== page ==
Kai also has a very good vegetarian selection, and this particular abalone dish is available with bai-ling mushrooms instead of abalone (£21). The mushrooms were also excellent, and texturally it was rather difficult to tell the difference between the mushrooms and the abalone. But if you are an abalone lover like I am, then definitely choose the abalone version for a taste of abalone that is quite unique.
To mains, and a ‘Lobster and lobster’ (£28), Kai’s interpretation of the classic Cantonese lobster noodles with ginger and spring onions was super yummy. The lobster was firm, sweet and perfectly cooked, and the noodles were really classy. They had a light springiness to them that showed off a deft touch in their making. Although I couldn’t help but wish for a little bit more sauce, the sauce of ginger and spring onions had been classically prepared and was delicious and fragrant with the use of coriander. A pairing of Carignan, Villalobos, Colchagua Valley, Chile (£11) was elegant and fruity.
A dish of Chilean seabass (£34), two generous pieces roasted with a caramelised marinade of full-bodied Chinkiang black vinegar syrup, mustard and soya sauce were sublime. The fish had been perfectly cooked and was soft and flaky with a luxurious and silky texture. As for the sauce, it was luscious and slightly sweet with orangey tones. The seabass was served on a base of chickpeas and edamame beans tossed with shiso vinegar, shallots, ginger and chopped chervil that I didn’t necessarily think worked with the fish.
A 5-hour oriental spiced pork belly (£16) with ginger, rice wine, cinnamon and soya was also tasty. The sauce was rich and sweet, and the pork was tender. The wine pairing was a Grenache Blend, Gigondas, Clos De Joncuas, Rhone Valley, France (£14) that was fruity with silky tannins.
Aromatic crispy duck (£31 – half portion) marinated with star anise, ginger, spring onions, cinnamon and Szechuan pepper was unfortunately dry. The half portion was presented whole, then deboned and served in a pancake with cucumber and spring onion condiments, and a homemade duck sauce that was delicious. The pancakes were skilfully made and were as light as a feather. A glass of Nero D’Avola Blend, Sicilia Rosso, Pithos, Cos, Sicily, Italy, 2011(£13) provided a long and fresh finish with notes of prunes and cherries.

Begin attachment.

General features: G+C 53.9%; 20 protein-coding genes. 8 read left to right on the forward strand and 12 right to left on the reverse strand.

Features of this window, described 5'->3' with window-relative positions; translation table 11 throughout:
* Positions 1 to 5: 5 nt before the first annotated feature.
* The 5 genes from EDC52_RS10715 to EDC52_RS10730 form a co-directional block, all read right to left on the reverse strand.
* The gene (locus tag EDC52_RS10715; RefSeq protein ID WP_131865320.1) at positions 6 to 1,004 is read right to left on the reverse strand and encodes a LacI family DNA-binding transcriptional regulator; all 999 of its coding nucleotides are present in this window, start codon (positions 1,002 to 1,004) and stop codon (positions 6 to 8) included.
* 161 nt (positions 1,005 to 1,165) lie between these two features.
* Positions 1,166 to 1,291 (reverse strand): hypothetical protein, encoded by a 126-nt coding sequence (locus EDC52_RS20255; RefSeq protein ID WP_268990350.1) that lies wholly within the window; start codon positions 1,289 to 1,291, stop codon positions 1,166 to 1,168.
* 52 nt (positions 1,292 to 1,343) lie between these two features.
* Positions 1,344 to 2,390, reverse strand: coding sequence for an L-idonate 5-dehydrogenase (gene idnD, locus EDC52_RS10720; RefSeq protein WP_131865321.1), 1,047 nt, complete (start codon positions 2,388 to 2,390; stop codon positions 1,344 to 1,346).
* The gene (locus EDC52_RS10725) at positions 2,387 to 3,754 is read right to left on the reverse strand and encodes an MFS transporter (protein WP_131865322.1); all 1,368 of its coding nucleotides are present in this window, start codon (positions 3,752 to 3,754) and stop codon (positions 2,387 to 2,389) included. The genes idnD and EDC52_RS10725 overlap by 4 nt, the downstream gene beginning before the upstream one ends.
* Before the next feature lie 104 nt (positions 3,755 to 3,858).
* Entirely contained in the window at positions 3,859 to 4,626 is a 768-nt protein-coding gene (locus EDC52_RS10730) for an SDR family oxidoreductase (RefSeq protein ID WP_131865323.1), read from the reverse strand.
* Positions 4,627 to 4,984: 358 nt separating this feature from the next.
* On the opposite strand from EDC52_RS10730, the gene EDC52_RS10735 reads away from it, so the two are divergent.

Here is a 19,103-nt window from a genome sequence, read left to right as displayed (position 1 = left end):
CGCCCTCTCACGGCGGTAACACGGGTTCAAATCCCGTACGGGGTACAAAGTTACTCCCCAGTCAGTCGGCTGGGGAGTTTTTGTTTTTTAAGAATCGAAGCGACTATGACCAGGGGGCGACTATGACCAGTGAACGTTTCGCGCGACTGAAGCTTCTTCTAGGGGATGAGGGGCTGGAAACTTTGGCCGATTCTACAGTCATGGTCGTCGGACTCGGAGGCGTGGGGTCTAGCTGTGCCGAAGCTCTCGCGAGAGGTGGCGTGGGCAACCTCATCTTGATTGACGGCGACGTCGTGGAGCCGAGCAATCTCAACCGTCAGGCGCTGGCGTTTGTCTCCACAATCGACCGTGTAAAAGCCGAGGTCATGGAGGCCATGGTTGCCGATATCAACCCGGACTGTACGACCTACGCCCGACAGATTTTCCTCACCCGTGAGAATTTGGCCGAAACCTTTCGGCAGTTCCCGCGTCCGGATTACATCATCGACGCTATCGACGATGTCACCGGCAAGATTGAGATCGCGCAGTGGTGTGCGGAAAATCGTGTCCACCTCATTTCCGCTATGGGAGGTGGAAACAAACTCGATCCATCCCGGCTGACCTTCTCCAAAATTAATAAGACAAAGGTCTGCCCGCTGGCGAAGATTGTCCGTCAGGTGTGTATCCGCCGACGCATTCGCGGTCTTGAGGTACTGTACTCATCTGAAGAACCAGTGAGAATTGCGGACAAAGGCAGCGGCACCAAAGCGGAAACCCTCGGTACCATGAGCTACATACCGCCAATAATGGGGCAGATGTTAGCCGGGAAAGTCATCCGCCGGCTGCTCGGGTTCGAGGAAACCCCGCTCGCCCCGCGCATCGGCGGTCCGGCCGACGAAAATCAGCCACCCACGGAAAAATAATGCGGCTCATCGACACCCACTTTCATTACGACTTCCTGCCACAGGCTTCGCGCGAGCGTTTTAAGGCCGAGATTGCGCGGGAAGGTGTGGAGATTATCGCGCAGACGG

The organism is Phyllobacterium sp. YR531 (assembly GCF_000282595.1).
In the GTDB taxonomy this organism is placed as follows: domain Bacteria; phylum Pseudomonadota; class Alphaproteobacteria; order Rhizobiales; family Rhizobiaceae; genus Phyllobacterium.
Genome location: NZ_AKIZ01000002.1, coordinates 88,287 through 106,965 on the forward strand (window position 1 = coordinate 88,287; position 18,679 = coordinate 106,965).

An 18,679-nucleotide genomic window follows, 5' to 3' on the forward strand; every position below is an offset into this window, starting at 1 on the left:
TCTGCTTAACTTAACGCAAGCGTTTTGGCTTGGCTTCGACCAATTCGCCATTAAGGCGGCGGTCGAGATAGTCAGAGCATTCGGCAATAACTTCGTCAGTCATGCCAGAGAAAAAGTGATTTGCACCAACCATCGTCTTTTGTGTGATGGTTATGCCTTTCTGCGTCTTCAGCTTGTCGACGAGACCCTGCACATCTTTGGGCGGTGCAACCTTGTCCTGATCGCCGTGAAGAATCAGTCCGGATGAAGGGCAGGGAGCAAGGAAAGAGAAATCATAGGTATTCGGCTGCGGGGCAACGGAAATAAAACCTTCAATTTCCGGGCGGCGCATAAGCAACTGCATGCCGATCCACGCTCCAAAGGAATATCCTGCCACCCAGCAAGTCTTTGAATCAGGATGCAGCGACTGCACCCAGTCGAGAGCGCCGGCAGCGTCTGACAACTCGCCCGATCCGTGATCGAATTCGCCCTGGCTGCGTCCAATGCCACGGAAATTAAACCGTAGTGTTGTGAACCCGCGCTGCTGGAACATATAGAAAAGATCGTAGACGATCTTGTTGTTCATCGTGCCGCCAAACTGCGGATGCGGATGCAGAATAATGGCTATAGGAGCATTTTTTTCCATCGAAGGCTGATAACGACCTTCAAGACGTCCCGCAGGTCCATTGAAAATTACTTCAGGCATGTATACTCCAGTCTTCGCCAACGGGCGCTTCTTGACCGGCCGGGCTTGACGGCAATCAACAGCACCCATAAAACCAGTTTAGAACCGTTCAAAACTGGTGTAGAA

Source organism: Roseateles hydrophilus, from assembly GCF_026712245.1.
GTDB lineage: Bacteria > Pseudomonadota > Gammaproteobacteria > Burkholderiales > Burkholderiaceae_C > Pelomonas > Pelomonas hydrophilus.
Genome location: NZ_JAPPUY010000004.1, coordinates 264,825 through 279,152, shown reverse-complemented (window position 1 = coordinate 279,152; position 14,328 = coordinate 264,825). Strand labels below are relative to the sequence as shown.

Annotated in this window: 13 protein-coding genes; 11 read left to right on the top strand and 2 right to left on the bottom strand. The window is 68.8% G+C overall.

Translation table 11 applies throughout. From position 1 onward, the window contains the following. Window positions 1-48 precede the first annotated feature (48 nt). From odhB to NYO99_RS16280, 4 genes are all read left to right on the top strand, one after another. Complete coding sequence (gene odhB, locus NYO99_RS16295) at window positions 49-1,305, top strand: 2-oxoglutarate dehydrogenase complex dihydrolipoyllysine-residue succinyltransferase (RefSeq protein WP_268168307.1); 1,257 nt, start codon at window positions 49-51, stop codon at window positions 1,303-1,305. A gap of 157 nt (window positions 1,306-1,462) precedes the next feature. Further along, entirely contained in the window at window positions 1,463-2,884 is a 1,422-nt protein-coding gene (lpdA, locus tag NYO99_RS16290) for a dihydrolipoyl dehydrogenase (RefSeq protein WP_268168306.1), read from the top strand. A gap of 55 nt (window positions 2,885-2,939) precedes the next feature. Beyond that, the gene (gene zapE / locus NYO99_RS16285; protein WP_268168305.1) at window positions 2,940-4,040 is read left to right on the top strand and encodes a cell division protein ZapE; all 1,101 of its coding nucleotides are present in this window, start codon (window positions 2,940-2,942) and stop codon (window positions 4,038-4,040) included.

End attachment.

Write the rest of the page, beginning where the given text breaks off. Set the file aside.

A durian soufflé with vanilla, durian tuile and salted caramel sauce (£11) was heavenly. Durian is a strong-smelling fruit, but the well-judged use of vanilla in the soufflé balanced with the durian perfectly. The result was a hint of durian flavour without the smell. As for the soufflé, it was light, fluffy and technically perfect. The final knockout element was the salted caramel sauce that complemented the flavour of the soufflé in the most outstanding way. The tuile was also excellent with a thin and crispy finish.
Coconut and lychees (£11), lychee agar-agar and fruit, coconut sorbet and crème patissière on a bed of caramelised crispy puffed rice, was also delicious, refreshing and delicate on the palate.
A dessert of ‘Peranakan’ mango cake was an incredibly complex dessert consisting of fresh mango slices, mango caviar pearls, a mango cake, gula Melaka palm ice cream and pandan leaf ‘milkshake’ topped with sago crisps and a mango and a kaffir lime sugar tuile. There was no doubting the technical skill that went into the making of this dessert. That said it wasn’t to my taste.
This meal was a resounding success and showed off the most skilful of cooking. The menu had flair and originality, and the quality of the ingredients was first-class. The service was wonderful too – attentive and professional without any sense of pretension. I adored just almost every dish, and there were a couple which blew me away. Who could ever forget the abalone or the durian soufflé? Kai should be a ‘must-visit’ in everyone’s books.
Food rating: 4.5/5
Service rating: 4.5/5
As a Chinese restaurant, Kai is best enjoyed by sharing, so prices will depend on not only what you order but how many dishes you order. But as a guide, starters range from £12 to £85 (for the abalone) and mains from £18 to £75 (for the wagyu beef). Desserts are a very reasonable £11.